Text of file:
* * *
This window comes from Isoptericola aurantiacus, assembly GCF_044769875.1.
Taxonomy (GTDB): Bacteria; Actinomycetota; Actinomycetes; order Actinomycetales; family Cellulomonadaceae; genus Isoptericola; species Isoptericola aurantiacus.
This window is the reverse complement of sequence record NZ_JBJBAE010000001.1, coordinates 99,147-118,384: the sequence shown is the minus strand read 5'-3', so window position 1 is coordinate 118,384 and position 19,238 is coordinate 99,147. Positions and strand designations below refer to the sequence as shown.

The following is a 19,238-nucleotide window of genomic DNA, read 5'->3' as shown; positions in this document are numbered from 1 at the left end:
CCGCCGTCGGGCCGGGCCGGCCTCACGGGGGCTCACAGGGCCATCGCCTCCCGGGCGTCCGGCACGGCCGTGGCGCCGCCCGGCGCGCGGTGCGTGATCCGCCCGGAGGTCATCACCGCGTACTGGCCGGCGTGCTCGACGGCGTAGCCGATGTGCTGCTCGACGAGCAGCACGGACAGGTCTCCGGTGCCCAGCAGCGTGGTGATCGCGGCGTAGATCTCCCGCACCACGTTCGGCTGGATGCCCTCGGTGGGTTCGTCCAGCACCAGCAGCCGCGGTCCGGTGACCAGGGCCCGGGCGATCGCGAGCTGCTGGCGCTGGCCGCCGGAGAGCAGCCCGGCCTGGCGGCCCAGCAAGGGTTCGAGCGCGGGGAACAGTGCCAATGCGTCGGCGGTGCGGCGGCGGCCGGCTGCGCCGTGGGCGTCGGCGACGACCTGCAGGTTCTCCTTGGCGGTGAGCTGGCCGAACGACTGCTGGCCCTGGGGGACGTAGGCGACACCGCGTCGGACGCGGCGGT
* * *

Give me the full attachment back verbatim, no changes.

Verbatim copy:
This window comes from Isoptericola aurantiacus, assembly GCF_044769875.1.
Taxonomy (GTDB): Bacteria; Actinomycetota; Actinomycetes; order Actinomycetales; family Cellulomonadaceae; genus Isoptericola; species Isoptericola aurantiacus.
This window is the reverse complement of sequence record NZ_JBJBAE010000001.1, coordinates 99,147-118,384: the sequence shown is the minus strand read 5'-3', so window position 1 is coordinate 118,384 and position 19,238 is coordinate 99,147. Positions and strand designations below refer to the sequence as shown.

The following is a 19,238-nucleotide window of genomic DNA, read 5'->3' as shown; positions in this document are numbered from 1 at the left end:
CCGCCGTCGGGCCGGGCCGGCCTCACGGGGGCTCACAGGGCCATCGCCTCCCGGGCGTCCGGCACGGCCGTGGCGCCGCCCGGCGCGCGGTGCGTGATCCGCCCGGAGGTCATCACCGCGTACTGGCCGGCGTGCTCGACGGCGTAGCCGATGTGCTGCTCGACGAGCAGCACGGACAGGTCTCCGGTGCCCAGCAGCGTGGTGATCGCGGCGTAGATCTCCCGCACCACGTTCGGCTGGATGCCCTCGGTGGGTTCGTCCAGCACCAGCAGCCGCGGTCCGGTGACCAGGGCCCGGGCGATCGCGAGCTGCTGGCGCTGGCCGCCGGAGAGCAGCCCGGCCTGGCGGCCCAGCAAGGGTTCGAGCGCGGGGAACAGTGCCAATGCGTCGGCGGTGCGGCGGCGGCCGGCTGCGCCGTGGGCGTCGGCGACGACCTGCAGGTTCTCCTTGGCGGTGAGCTGGCCGAACGACTGCTGGCCCTGGGGGACGTAGGCGACACCGCGTCGGACGCGGCGGT